A LOT has been said about the need for a new constitution in Zimbabwe, a “people-driven” constitution. There is however, a dearth of actual reasons as to why the 1979 Lancaster House Constitution cannot be amended rather than scrapped. After all, it is still our supreme law.
Indeed, we live in an era of constitution-making. Over 200 national constitutions exist today across the world, with over a hundred having been written or re-written in the last 25 years. Most new governments, seeking the democratic credentials that are often a condition for recognition by other nations and by international political, financial aid and trade organisations would prioritise the writing of a (new) constitution if they did not already have one.
The question is: why has Zimbabwe, a country that already has established its identity in almost all organisations that really matter in today’s world, a country that already has a constitution born out of a revolution; preoccupy herself with the cumbersome, costly and time consuming exercise of writing a new constitution?
Does Zimbabwe, really need a new constitution or is this a costly and pointless exercise by those who want change for the sake of change?
In an article published in the Zimbabwe Independent, the MDC-T secretary-general and Finance Minister Tendai Biti opened up about why he wants a new constitution. My take is that this is also the view of his party.
“The current Zimbabwe state is largely based on a culture of violence, corruption and political predation, which in any event form the nucleus of Zanu PF's DNA. But the preamble to the COPAC constitution makes very clear the need to create a new Zimbabwe underpinned by the values of democracy, rule of law, hard work and the supremacy of God,” Biti said.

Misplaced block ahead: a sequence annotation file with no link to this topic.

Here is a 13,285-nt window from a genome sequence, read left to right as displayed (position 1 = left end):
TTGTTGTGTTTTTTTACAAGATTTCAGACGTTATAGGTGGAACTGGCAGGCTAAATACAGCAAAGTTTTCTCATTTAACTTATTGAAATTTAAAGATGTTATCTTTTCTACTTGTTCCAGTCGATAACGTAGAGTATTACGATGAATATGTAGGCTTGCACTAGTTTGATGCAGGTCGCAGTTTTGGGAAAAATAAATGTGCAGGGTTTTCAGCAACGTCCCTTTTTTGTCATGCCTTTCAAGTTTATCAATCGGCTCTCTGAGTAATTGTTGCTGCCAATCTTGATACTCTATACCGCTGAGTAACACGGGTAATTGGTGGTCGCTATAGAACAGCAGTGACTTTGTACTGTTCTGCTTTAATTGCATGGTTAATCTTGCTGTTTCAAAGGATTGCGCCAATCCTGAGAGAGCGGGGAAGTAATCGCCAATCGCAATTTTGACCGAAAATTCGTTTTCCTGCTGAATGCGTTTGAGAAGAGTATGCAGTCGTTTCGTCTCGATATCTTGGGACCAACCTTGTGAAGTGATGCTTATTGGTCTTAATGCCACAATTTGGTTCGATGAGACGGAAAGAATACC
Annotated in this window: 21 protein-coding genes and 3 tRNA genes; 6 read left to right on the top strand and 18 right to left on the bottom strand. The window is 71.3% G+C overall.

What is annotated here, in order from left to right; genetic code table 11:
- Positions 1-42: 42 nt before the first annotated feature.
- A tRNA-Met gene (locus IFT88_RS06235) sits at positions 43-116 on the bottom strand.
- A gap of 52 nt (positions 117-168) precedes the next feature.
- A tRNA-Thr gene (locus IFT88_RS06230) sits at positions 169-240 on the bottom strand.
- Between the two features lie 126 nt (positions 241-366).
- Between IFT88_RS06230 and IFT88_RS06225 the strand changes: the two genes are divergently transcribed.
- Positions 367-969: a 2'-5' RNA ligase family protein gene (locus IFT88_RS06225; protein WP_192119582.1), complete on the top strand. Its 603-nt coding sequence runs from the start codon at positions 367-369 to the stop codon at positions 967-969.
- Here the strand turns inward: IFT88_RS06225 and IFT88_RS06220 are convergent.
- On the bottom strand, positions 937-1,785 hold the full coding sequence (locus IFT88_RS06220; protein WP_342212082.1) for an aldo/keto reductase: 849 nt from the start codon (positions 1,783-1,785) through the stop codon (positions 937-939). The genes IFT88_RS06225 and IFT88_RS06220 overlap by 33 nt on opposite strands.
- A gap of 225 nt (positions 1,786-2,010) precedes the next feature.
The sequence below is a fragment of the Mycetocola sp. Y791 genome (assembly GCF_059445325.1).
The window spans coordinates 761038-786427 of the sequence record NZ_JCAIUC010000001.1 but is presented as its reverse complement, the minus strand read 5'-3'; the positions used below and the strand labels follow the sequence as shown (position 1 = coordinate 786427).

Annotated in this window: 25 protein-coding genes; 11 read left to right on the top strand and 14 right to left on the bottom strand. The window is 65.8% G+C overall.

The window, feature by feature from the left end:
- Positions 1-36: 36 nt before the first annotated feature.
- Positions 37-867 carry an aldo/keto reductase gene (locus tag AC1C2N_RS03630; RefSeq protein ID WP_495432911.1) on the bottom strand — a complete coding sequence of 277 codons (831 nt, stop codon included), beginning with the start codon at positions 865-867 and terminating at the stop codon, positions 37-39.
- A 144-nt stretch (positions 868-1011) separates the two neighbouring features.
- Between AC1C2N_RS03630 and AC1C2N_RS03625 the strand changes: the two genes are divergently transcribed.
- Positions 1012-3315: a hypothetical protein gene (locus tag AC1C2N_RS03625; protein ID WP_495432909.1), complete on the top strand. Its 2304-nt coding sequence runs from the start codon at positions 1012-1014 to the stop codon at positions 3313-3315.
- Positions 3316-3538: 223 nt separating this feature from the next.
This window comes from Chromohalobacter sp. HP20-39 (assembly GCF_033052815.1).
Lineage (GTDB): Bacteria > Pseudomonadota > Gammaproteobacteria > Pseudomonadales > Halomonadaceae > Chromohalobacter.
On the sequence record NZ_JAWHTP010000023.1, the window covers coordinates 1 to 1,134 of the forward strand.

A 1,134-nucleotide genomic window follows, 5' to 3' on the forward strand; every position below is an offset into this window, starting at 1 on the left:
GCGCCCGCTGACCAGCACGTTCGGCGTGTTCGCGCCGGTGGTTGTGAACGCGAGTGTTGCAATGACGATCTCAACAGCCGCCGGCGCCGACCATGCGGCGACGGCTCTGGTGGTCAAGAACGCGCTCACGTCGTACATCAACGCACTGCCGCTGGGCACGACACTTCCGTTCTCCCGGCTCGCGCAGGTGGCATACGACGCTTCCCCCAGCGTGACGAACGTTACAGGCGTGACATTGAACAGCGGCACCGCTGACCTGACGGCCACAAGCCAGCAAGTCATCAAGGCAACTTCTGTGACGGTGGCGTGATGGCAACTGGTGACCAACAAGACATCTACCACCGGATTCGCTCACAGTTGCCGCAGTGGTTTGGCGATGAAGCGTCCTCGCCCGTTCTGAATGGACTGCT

Is this why we should scrap the 1979 Lancaster Constitution, Honourable Biti? Are you sure that a new constitution will renew Zimbabwe
It is fallacious for Biti to think that a new constitution will fix all these problems that bedevil our dear country. I have always and will still argue that constitutions are by no means perfect documents. Our own constitution has been amended 19 times, indeed why shred the Lancaster House document if we can amend the “sticky bits” that we may feel are undemocratic?
If one has broken windows on his house, surely it would be foolish to demolish the entire building. The simple but wise thing to do would be to replace the broken windows without bringing the whole house down.
Constitutions are not perfect documents, they are after all written by men and not by God. Thus, Lovemore Madhuku and other constitutionalists will be best employed flagging up areas that need to be improved in our constitutional documents that already exist, rather than cry for a new constitution every time they spot a fault.
Even the much acclaimed constitution of the United States of America crafted in 1787 and viewed by many as the originator and model of traditional constitution making by a hand-picked elite group of men was by no means a perfect document. The crafters of the American Constitution at that time knew that what they had put together was not perfect, and they had the vision to allow for improvements.
Scholars have recently reflected on Article V of the U.S. Constitution, the provision for constitutional amendment, as an admission by the framers of the likely imperfection of the constitution and a permission to work within its frame to adjust its terms.
Thanks to a small but very noisy group, the debate on the need for a new constitution for Zimbabwe was sparked. Back in 1997, some civic organisations that included churches, political parties and the so-called human rights groups formed the National Constitutional Assembly (NCA). This group felt that it was critical for Zimbabwe to have a new “democratic-people-driven-constitution”. They felt that Zimbabwe needed to scrap the Lancaster House Constitution, but the NCA did not articulate very well to the people of Zimbabwe what they objected to in the constitution and why this could not be amended within the current constitution.
They politicised the exercise and with time it was no longer just a new constitution for Zimbabwe but regime change became the slogan. We all witnessed the culmination of this in February 2000 when opposition parties did not bother to articulate the contents of the draft constitution but instead used the platform of the referendum vote as a way of protest against Zanu PF and President Mugabe.